The “community wealth building” movement has grown out of a recognition that, in many places, rather than staying and circulating in local economies, money and wealth are extracted and tend to be concentrated in wealthier locations elsewhere. Added to this, over recent decades, attempts at regeneration or economic development have struggled to deliver in a sustained way across communities – partly because of this wealth extraction, but also because the idea of “trickle-down” or “trickle across” hasn’t worked well in practice. For example, major investment in town centre office and residential accommodation has had little impact on poverty and deprivation outside of those centres. This has tended to exacerbate inequalities.
As defined by the Centre for Local Economic Strategies (CLES), based in Manchester, community wealth building is “a people-centred approach to local economic development. It reorganises local economies to be fairer. It stops wealth flowing out of our communities, towns and cities. Instead, it places control of this wealth into the hands of local people, communities, businesses and organisations”.
CLES identify five connected elements or principles of community wealth building:
- Plural ownership of the economy.
- Making financial power work for local places.
- Fair employment and just labour markets.
- Progressive procurement of goods and services.
- Socially productive use of land and property.
Much of the early work on community wealth building focused on the procurement activity of “anchor organisations”, with some - but much less - emphasis on the promotion of co-operative and mutual businesses.
(Anchor organisations are organisations like the Council or the NHS which are of central importance to the local economy because they’re not going to move away as economic conditions change, they are major employers, and they spend a lot of public money.)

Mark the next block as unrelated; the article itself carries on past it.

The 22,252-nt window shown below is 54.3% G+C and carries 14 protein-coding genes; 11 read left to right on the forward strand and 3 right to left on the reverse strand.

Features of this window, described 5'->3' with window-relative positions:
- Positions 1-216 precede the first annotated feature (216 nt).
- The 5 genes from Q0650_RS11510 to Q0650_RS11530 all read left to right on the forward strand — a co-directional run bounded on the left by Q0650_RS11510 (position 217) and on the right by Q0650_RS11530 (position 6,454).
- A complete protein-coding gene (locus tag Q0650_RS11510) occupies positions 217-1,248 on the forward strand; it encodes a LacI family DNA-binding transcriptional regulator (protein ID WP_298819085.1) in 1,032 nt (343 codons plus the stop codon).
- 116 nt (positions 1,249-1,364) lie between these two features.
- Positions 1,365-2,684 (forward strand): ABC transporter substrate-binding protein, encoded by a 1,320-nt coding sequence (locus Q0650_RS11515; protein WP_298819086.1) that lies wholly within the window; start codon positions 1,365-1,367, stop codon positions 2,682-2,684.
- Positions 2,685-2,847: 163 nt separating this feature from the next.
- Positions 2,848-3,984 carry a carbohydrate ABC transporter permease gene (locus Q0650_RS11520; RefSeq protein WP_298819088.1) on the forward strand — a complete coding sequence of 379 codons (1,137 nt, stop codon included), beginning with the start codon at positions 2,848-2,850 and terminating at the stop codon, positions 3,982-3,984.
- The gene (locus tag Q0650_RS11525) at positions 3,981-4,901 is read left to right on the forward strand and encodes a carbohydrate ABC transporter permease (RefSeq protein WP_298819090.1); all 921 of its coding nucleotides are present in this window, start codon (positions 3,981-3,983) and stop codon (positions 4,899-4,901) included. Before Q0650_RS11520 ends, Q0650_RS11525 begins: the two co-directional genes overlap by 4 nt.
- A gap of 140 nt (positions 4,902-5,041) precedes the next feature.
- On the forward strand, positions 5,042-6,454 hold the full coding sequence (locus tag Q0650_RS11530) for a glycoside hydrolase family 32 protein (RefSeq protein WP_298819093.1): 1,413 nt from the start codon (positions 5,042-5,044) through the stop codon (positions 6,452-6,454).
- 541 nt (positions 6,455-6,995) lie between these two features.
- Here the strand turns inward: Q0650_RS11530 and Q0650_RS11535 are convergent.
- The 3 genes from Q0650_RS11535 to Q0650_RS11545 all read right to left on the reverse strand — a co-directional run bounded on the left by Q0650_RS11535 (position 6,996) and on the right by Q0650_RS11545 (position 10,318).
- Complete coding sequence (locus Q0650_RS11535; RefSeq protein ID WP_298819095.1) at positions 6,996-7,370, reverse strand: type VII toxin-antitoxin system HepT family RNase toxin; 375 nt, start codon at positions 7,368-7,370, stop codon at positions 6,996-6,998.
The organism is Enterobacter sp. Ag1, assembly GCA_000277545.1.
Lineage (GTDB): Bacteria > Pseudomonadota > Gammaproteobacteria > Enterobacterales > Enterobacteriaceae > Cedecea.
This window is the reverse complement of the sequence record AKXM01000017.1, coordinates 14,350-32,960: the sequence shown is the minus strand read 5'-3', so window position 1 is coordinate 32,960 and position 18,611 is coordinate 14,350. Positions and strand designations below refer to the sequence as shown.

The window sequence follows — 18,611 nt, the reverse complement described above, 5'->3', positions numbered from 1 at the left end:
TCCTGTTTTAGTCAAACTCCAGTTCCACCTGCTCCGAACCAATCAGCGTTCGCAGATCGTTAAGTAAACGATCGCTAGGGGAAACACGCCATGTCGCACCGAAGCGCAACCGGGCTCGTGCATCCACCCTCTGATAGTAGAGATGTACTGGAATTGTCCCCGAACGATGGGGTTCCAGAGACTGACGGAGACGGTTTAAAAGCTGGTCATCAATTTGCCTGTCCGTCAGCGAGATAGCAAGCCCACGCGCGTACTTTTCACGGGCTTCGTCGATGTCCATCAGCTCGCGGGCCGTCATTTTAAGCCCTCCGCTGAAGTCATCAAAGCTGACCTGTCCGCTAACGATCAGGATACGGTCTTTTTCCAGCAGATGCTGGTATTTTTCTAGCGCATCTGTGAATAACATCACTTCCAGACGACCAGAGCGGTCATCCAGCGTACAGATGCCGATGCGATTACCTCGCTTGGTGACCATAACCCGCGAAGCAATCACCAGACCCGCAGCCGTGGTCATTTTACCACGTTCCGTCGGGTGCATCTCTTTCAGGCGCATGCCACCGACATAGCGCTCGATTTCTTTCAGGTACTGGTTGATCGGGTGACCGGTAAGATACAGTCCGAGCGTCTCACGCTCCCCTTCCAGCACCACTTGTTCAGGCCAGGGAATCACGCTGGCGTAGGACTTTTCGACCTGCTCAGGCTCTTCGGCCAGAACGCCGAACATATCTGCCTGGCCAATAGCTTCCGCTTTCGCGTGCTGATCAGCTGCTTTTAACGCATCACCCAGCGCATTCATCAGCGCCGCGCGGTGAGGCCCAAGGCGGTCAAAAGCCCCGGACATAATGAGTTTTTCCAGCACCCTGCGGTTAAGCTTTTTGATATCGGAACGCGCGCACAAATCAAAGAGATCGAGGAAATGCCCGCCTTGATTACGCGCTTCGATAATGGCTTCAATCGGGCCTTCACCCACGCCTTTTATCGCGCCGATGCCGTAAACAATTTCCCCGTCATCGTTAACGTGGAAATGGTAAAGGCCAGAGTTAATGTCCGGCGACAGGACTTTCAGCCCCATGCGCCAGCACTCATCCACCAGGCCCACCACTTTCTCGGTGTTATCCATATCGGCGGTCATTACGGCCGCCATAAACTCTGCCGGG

This work demonstrated clear positive outcomes.
In Preston, for example, local anchor organisations increased the proportion of the budget they spent in Preston from 5% to 18% over a period of 5 years, and within the rest of Lancashire from 39% to 79%. Over the same period, unemployment in Preston fell from 6.5% to 3.1% and they experienced above-average improvements in measures around health, transport, work-life balance and skills.
In Rochdale, some local anchor organisations have started to analyse where and how they spend their money, (for example, whether they purchase their supplies and services from smaller local firms or from larger national companies) and how their employment practices impact on local people (for example, what percentage of the better-paid jobs in the organisation are filled by people who live locally).
In North Ayrshire, the local authority has recently published a community wealth building strategy that will inform all its activity.
We will seek to build on the experiences of community wealth building across the UK and more widely, learning the lessons from elsewhere, and applying them locally.
Localising the procurement and employment activity of anchor organisations will be important, but we will go further – like North Ayrshire, working across all 5 of the community wealth building principles and doing that with a particular focus on co-operation, partnership, and community leadership.